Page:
Immersion is the key. Hypnosis is the key. The Dry Mouths are issuing an invitation to get lost with them. Closer “La Siesta (Sleep Paralysis)” has a little bit of a darker foundation, but the vast, vast majority of Memories from Pines Bridge is dedicated to sweetly melodic instrumentalist passages of these fleeting musical ideas that weave their way in and out fluidly as the album progresses. It’s the kind of record that is exceedingly easy to put on and lose time with. “What just happened?” and on it goes again. Its blend of plotted material and improv keeps things moving in a way that adds a subtle sense of variety, and no matter where the band seems to head, they’re able to bring the listener along with them for the ride. And their scope is pretty broad while being tethered to its desert rock foundation, so while you might get lost in listening to it, the band are never really any more lost than they want to be in their playing.

With the release tomorrow, I’m thrilled today to be able to host the full stream of Memories from Pines Bridge. And whether their next outing is a return to their prior form or another willful excursion into the unknown along these lines, the fact remains that they’ve brought something special to light in these tracks — and no, I don’t just mean the theremin, though that’s always fun — and that despite the loss of Reyes following the sessions for this and the impending follow-up, the work will always remain a moment worthy of celebration.

Please enjoy:

‘Memories From Pines Bridge’ is the sixth album by the Almerians The Dry Mouths. It is a 40-minute LP composed of 9 tracks performed live as “jam sessions” and instrumental passages of psycho-hypnotic character.

“Our intention is to create a sound sensation with which to delve into the mind towards memories of a past that we long for, whose memory is far away in a sensation that vanishes, that sometimes surfaces, and makes us relive experiences that still remain in our unconscious , that make us who we are, that represent the harshness of our lives…” — The Dry Mouths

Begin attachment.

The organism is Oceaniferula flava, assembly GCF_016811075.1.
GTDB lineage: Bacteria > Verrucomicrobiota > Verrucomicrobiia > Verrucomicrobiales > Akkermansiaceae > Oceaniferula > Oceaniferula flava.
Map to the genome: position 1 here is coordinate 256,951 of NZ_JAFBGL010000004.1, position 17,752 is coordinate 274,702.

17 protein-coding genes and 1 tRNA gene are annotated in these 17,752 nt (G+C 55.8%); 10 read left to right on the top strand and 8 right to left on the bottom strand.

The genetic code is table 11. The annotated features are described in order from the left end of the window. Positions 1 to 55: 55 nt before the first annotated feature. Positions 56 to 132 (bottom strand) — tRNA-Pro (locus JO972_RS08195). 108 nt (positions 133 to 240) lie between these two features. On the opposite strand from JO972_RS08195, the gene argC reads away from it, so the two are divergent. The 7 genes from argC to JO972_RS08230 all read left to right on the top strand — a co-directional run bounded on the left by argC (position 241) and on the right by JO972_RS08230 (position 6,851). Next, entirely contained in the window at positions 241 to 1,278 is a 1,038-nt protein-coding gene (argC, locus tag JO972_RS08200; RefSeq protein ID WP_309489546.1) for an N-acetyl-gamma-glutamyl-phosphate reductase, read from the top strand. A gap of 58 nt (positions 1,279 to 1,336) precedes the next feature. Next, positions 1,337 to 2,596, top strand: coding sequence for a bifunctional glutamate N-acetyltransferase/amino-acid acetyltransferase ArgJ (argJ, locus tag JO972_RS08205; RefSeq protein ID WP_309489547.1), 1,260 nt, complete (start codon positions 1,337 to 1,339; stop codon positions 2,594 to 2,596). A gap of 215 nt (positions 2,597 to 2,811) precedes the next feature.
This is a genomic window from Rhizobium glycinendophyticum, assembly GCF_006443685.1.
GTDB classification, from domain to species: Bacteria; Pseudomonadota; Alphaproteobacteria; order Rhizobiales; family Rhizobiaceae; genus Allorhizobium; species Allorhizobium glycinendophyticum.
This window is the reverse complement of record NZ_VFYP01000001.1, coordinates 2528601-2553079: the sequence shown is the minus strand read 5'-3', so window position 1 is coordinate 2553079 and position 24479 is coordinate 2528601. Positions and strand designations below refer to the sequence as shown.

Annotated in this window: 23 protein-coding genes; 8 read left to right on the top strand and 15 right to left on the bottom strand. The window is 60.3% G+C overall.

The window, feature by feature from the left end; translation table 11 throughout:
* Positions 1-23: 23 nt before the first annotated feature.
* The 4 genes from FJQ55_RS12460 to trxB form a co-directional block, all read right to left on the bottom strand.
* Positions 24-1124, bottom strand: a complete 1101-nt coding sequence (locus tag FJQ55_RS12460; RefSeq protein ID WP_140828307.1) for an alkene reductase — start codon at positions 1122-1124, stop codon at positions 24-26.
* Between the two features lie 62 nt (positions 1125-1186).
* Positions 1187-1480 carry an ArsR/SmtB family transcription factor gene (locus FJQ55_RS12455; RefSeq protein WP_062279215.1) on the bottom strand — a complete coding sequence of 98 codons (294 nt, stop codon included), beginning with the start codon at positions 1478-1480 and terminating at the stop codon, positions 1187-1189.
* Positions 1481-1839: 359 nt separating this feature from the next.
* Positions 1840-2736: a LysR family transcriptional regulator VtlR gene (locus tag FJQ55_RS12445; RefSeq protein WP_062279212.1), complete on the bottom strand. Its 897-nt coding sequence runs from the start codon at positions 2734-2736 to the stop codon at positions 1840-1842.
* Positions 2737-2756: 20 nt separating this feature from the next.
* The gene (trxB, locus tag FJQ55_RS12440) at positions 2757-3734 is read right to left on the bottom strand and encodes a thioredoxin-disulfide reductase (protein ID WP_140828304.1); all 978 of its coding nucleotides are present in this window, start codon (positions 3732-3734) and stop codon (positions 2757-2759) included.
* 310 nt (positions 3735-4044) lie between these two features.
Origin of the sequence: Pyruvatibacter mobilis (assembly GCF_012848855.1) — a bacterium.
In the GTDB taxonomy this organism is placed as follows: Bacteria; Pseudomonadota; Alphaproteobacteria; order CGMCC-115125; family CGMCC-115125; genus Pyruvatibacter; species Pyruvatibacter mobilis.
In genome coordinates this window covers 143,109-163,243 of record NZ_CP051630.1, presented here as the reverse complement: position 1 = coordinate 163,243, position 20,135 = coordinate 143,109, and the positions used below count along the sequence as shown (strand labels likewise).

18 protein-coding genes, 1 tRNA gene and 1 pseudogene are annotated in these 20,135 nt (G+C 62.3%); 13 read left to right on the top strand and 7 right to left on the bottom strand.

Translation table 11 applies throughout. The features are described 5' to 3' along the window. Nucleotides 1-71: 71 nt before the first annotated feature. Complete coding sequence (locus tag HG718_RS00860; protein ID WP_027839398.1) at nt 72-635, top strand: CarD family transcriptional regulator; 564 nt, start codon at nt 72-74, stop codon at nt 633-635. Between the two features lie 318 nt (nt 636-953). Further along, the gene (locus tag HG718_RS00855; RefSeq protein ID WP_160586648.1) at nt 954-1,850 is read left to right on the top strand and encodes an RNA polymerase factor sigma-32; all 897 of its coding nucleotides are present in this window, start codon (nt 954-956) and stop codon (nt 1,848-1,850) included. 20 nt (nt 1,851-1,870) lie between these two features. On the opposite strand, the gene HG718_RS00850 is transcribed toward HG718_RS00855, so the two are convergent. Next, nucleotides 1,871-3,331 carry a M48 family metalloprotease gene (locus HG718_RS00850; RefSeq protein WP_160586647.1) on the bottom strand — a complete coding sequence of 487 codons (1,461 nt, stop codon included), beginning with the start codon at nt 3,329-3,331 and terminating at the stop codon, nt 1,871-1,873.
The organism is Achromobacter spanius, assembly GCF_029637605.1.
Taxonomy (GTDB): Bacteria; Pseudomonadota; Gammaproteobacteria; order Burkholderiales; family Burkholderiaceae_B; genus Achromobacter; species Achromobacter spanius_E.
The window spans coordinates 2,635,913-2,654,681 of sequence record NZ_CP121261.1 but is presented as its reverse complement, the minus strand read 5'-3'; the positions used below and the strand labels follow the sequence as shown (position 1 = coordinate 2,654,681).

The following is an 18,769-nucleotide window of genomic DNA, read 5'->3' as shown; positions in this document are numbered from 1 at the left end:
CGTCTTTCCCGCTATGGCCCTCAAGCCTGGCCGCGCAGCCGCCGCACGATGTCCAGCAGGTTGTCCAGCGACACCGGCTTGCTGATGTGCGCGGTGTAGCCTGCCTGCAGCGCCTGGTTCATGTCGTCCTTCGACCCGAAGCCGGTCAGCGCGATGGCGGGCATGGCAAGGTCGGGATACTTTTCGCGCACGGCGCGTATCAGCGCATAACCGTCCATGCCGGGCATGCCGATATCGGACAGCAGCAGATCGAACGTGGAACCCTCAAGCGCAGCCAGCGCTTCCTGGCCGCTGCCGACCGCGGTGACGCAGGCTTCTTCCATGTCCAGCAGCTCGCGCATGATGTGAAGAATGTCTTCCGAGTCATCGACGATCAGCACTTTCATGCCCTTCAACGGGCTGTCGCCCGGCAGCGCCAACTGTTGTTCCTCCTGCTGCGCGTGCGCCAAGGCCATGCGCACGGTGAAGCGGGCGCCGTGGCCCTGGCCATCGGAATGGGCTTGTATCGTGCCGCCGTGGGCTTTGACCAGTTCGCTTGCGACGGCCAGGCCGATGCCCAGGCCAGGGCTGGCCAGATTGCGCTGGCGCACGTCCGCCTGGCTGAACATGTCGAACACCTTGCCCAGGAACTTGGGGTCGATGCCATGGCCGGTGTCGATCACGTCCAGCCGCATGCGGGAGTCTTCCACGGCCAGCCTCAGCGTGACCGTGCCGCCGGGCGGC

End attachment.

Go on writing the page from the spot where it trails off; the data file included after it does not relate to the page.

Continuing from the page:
‘Memories From Pines Bridge’ is the first of two albums that the band will release in 2019, after the tragic death of bassist Andrés Reyes earlier this year. Both works had previously been recorded and mixed by Chris O. Rodrigues, Josh Morales and Andy Reyes himself.

The artwork of the album is a work by Iván Carreño (who already worked with the band in 2018 in ‘When The Water Smells Of Sweat’). This new work will be published in CD format and in a careful edition on transparent vinyl by co-editing between the labels Spinda Records, Aneurisma Records, Surnia Records, Zona Rock Productions, Monasterio de Cultura and Odio Sonoro.

TRACK-LIST
1. La Chaussure
2. Low Savvia
3. MangaiMakore
4. L’Enfer
5. ElCairo78
6. Impromental VII – Moustachette
7. Promenade
8. Bootha
9. La Siesta (Sleep Paralysis)

The Dry Mouths are: Andy Reyes (bajos), Christ O. Rodrigues (guitarras and theremin) and Josh Morales (batería).
Recorded at Sonobalance Studio by Víctor Ortíz, Alberto Chamorro and Daniel Ruíz.
Mixed at Desert City Studio by Christ O. Rodrigues, Andy Reyes and Josh Morales.
Mastered at Kadifornia Mastering by Mario G. Alberni.

The Dry Mouths website

The Dry Mouths on Thee Facebooks

The Dry Mouths on YouTube

The Dry Mouths on Bandcamp

Spinda Records website

Aneurisma Records website

Surnia Records website

Zona Rock Productions on Thee Facebooks

Monasterio de Cultura website

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Review & Track Premiere: Pyramidal, Pyramidal

Posted in audiObelisk, Reviews on March 25th, 2019 by JJ Koczan

Pyramidal Pyramidal

[Click play above to stream ‘Digital Madness’ from Pyramidal’s self-titled LP. It’s out April 15 on Lay Bare Recordings and Surnia Records.]

There are a few seconds of silence before the opening track of Pyramidal‘s self-titled third album, “Visions of an Astral Journey,” begins and the choice to leave them there tells you much of what you need to know about the level of detail and meticulousness the Alicante, Spain, progressive heavy psychedelic rockers have put into the record as a whole. Pyramidal‘s Pyramidal, released by Lay Bare Recordings and Surnia Records as the follow-up to 2013’s Frozen Galaxies and their 2011 debut, Dawn in Space (review here), would seem to have been a while in the making were it not for the steady stream of short releases between. Still, as they arrive at the decade-mark since they first got together, the five songs/46 minutes they present with Pyramidal feels all the more like an event for the fact that it’s been six years since the last LP.